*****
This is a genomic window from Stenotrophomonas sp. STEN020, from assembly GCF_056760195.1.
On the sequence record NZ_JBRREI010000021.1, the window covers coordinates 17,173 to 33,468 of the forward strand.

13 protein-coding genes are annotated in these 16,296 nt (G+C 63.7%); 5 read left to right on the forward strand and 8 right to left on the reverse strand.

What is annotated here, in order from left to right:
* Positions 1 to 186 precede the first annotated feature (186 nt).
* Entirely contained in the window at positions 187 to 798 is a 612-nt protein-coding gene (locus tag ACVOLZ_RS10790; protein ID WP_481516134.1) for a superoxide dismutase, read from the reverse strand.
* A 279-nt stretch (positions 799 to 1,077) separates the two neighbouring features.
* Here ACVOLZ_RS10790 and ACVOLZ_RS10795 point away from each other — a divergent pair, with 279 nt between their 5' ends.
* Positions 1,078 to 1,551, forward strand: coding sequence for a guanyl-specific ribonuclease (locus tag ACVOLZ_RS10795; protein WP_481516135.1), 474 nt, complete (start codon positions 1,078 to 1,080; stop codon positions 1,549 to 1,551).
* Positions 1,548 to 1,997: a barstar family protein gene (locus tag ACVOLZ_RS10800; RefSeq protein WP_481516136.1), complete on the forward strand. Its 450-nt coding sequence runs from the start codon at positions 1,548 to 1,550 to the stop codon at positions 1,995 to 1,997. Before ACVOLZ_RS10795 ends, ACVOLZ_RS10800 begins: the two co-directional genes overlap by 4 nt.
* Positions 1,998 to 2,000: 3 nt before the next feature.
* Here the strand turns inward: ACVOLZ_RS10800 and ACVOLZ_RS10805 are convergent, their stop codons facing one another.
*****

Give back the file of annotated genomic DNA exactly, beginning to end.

This is a genomic window from Stenotrophomonas sp. STEN020, from assembly GCF_056760195.1.
On the sequence record NZ_JBRREI010000021.1, the window covers coordinates 17,173 to 33,468 of the forward strand.

13 protein-coding genes are annotated in these 16,296 nt (G+C 63.7%); 5 read left to right on the forward strand and 8 right to left on the reverse strand.

What is annotated here, in order from left to right:
* Positions 1 to 186 precede the first annotated feature (186 nt).
* Entirely contained in the window at positions 187 to 798 is a 612-nt protein-coding gene (locus tag ACVOLZ_RS10790; protein ID WP_481516134.1) for a superoxide dismutase, read from the reverse strand.
* A 279-nt stretch (positions 799 to 1,077) separates the two neighbouring features.
* Here ACVOLZ_RS10790 and ACVOLZ_RS10795 point away from each other — a divergent pair, with 279 nt between their 5' ends.
* Positions 1,078 to 1,551, forward strand: coding sequence for a guanyl-specific ribonuclease (locus tag ACVOLZ_RS10795; protein WP_481516135.1), 474 nt, complete (start codon positions 1,078 to 1,080; stop codon positions 1,549 to 1,551).
* Positions 1,548 to 1,997: a barstar family protein gene (locus tag ACVOLZ_RS10800; RefSeq protein WP_481516136.1), complete on the forward strand. Its 450-nt coding sequence runs from the start codon at positions 1,548 to 1,550 to the stop codon at positions 1,995 to 1,997. Before ACVOLZ_RS10795 ends, ACVOLZ_RS10800 begins: the two co-directional genes overlap by 4 nt.
* Positions 1,998 to 2,000: 3 nt before the next feature.
* Here the strand turns inward: ACVOLZ_RS10800 and ACVOLZ_RS10805 are convergent, their stop codons facing one another.